Access depends whether you take notice of signs saying things like 'private'. If you didn't, you could drive quite close along a tarmac access road. To walk to the stone from there, you'd just need to cross the intervening hundred or so yards of field - depending whether in crop or not.
Thursday 18 September 2003 Juamei's fieldnotes say just about everything. All I want to add is that something about this site, maybe the openness of the valley that Juamei refers to, made me feel quite strongly that it may originally have been a circle.
No evidence. No signs. But then the field has so obviously been ploughed and cultivated for so long that once any stones had gone, there'd be no evidence. And then again, why leave this stone and clear the rest? So perhaps it's just me.
[visited 27/12/02] This is a large diamond shaped stone in the middle of a valley, just off the A35 to the North (stop at the carpark / layby before the turn off to Long Bredy). Its further west than The Nine Stones and looking at the map, I'm guessing the original track from The Nine Stones followed the valley floor, went past this stone and then crossed the A35 and headed down and round to the Valley of Stones. Its on arable land so visits in the summer may be unsuccessful.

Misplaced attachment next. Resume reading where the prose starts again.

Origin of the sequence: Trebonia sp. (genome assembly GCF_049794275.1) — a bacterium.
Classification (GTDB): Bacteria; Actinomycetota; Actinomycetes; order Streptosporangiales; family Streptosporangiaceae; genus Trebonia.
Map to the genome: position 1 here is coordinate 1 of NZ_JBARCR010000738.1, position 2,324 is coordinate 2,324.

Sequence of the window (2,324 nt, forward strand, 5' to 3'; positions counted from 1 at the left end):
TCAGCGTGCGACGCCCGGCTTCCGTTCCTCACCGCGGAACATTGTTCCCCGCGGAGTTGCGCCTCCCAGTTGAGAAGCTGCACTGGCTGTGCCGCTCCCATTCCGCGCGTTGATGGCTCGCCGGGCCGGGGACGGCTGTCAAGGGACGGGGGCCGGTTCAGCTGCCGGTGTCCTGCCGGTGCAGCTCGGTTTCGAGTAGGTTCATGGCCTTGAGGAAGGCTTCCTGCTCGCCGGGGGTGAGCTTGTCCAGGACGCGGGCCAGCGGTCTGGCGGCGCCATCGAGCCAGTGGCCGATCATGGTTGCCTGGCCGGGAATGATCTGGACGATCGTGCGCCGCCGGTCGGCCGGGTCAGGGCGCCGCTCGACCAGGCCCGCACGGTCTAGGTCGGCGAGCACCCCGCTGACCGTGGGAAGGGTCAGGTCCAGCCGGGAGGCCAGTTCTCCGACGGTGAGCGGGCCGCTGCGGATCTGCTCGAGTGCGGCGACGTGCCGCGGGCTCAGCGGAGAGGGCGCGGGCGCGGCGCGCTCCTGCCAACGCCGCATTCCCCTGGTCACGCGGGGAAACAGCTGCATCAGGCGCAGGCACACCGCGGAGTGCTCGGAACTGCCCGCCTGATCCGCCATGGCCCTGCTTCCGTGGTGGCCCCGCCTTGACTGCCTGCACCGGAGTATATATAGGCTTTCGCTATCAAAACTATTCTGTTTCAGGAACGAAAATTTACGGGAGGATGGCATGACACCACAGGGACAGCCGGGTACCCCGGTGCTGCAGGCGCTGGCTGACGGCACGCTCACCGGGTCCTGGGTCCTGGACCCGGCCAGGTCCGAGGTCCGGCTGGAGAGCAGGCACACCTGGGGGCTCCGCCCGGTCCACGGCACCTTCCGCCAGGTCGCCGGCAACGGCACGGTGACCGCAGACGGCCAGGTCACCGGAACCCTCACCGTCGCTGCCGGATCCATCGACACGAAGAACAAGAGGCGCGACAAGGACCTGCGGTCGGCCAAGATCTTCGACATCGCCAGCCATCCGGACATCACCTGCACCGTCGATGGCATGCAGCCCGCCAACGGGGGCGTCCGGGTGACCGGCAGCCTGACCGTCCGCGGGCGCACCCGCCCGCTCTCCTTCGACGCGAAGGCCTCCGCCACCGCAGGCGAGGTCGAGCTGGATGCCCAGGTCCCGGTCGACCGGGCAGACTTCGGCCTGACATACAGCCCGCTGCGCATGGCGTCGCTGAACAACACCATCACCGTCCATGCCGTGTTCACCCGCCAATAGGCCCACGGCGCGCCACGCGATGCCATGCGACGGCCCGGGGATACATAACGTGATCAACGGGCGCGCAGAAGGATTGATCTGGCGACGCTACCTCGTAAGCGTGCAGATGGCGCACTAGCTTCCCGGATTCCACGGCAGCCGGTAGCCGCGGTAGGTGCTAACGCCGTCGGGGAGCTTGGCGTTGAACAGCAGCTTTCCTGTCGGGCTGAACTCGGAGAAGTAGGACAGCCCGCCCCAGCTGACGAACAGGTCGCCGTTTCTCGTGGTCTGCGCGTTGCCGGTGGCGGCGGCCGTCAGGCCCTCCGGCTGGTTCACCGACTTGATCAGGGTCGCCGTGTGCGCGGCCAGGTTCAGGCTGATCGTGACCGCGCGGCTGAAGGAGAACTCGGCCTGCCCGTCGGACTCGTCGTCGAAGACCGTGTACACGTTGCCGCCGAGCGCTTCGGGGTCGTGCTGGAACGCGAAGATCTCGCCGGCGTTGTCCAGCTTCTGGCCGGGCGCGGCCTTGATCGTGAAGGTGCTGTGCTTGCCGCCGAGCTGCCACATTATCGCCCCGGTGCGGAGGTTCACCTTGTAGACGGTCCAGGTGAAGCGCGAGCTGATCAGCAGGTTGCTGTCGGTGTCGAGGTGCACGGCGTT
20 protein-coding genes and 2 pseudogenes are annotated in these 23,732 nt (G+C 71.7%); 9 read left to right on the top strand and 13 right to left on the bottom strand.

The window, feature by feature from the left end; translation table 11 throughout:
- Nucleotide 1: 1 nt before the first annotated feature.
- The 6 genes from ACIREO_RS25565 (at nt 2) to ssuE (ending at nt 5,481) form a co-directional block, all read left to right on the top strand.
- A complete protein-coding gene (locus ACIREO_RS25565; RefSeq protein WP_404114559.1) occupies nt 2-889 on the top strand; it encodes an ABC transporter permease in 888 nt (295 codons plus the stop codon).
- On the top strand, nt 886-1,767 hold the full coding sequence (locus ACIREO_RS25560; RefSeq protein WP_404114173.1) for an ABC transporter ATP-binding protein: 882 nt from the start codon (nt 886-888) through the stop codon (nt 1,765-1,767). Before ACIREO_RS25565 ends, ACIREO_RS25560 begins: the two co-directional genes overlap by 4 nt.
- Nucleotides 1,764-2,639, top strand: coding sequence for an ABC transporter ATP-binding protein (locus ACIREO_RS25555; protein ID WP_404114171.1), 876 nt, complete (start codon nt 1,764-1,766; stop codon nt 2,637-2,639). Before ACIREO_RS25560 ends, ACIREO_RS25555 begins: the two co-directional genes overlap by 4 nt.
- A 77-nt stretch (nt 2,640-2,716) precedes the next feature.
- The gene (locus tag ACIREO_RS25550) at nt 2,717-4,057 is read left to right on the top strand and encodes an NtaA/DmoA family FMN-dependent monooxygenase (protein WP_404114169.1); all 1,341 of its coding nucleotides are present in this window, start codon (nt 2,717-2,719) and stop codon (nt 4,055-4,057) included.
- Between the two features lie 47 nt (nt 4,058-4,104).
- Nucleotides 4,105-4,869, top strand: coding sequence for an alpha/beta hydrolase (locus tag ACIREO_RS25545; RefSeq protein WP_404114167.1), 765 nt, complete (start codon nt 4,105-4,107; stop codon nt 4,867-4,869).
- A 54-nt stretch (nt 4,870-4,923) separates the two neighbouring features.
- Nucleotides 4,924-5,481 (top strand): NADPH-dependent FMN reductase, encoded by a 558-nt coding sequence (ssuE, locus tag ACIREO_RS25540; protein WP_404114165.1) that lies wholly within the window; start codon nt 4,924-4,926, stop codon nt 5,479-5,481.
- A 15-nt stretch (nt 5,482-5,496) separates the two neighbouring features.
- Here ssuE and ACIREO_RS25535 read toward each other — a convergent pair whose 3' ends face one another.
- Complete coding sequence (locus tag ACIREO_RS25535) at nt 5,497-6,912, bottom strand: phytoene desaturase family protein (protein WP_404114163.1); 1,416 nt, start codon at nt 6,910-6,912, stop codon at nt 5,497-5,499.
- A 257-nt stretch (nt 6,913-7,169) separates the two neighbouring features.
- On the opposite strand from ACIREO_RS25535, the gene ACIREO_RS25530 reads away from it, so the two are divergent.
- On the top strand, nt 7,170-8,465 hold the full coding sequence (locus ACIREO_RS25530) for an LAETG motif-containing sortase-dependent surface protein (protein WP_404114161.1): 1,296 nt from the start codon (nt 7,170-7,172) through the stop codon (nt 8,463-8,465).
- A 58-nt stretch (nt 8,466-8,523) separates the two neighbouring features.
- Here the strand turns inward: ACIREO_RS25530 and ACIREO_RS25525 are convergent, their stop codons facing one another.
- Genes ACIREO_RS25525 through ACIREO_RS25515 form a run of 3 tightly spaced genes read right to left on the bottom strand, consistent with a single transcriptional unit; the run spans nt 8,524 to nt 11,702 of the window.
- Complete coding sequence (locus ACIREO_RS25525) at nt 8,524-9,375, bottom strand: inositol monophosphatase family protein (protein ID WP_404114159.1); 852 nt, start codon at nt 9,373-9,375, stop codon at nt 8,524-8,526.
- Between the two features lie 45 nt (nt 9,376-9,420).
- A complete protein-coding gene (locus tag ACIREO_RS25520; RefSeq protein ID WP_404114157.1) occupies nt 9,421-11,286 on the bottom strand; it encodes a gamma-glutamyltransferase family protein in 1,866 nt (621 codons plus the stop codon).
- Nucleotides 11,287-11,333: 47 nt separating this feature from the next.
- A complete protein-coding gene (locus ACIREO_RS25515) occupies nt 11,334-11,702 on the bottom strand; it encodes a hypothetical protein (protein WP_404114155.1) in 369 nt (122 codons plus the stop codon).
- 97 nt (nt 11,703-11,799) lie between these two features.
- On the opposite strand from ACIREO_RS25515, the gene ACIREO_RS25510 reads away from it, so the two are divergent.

The stone reminds me of some of the shapes at Avebury, but unlike them it stands alone, overlooked by various barrows but seemingly rarely visited. I picked my way carefully across the field to inspect it closely and was amazed at the openness of the valley from the stone.
[SY 57259149] MONOLITH [OE] (1) "Standing stone." (2) A rough block 6 1/2 ft high. 9 ft long and 2 1/2 ft wide. A standing stone (3) "Monolith" (4). (3-4) STANDING STONE [OE] (5) Scheluled Ancient Monument. (6)
This sarsen stands in a ploughed field. It is 2.2m high, 2.7m long at the base, and 0.5m thick. From the base it tapers to the top, assuming a triangular outline. The stone leans slightly to the S. There are no soil marks or indications of any other stone in the vicinity. (7)